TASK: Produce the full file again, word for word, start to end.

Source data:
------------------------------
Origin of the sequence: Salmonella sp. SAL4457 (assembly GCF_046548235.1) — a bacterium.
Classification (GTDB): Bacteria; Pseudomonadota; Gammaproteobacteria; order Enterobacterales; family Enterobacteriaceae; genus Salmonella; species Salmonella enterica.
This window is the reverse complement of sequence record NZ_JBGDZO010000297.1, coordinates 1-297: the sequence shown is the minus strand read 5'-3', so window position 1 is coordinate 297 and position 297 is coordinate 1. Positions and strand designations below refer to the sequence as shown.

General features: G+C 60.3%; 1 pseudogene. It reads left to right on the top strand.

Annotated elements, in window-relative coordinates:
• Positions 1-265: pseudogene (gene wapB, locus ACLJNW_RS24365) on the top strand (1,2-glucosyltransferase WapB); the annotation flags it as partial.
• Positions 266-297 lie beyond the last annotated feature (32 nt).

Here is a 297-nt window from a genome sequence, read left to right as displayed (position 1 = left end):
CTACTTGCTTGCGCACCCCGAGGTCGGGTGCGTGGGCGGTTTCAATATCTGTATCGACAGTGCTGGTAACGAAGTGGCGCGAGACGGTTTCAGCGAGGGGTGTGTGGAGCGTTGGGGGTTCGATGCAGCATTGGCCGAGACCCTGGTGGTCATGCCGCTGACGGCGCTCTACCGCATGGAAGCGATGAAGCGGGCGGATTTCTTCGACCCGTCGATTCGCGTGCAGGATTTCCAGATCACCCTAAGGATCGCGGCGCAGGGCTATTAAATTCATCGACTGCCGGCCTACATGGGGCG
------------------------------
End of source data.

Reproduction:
Origin of the sequence: Salmonella sp. SAL4457 (assembly GCF_046548235.1) — a bacterium.
Classification (GTDB): Bacteria; Pseudomonadota; Gammaproteobacteria; order Enterobacterales; family Enterobacteriaceae; genus Salmonella; species Salmonella enterica.
This window is the reverse complement of sequence record NZ_JBGDZO010000297.1, coordinates 1-297: the sequence shown is the minus strand read 5'-3', so window position 1 is coordinate 297 and position 297 is coordinate 1. Positions and strand designations below refer to the sequence as shown.

General features: G+C 60.3%; 1 pseudogene. It reads left to right on the top strand.

Annotated elements, in window-relative coordinates:
• Positions 1-265: pseudogene (gene wapB, locus ACLJNW_RS24365) on the top strand (1,2-glucosyltransferase WapB); the annotation flags it as partial.
• Positions 266-297 lie beyond the last annotated feature (32 nt).

Here is a 297-nt window from a genome sequence, read left to right as displayed (position 1 = left end):
CTACTTGCTTGCGCACCCCGAGGTCGGGTGCGTGGGCGGTTTCAATATCTGTATCGACAGTGCTGGTAACGAAGTGGCGCGAGACGGTTTCAGCGAGGGGTGTGTGGAGCGTTGGGGGTTCGATGCAGCATTGGCCGAGACCCTGGTGGTCATGCCGCTGACGGCGCTCTACCGCATGGAAGCGATGAAGCGGGCGGATTTCTTCGACCCGTCGATTCGCGTGCAGGATTTCCAGATCACCCTAAGGATCGCGGCGCAGGGCTATTAAATTCATCGACTGCCGGCCTACATGGGGCG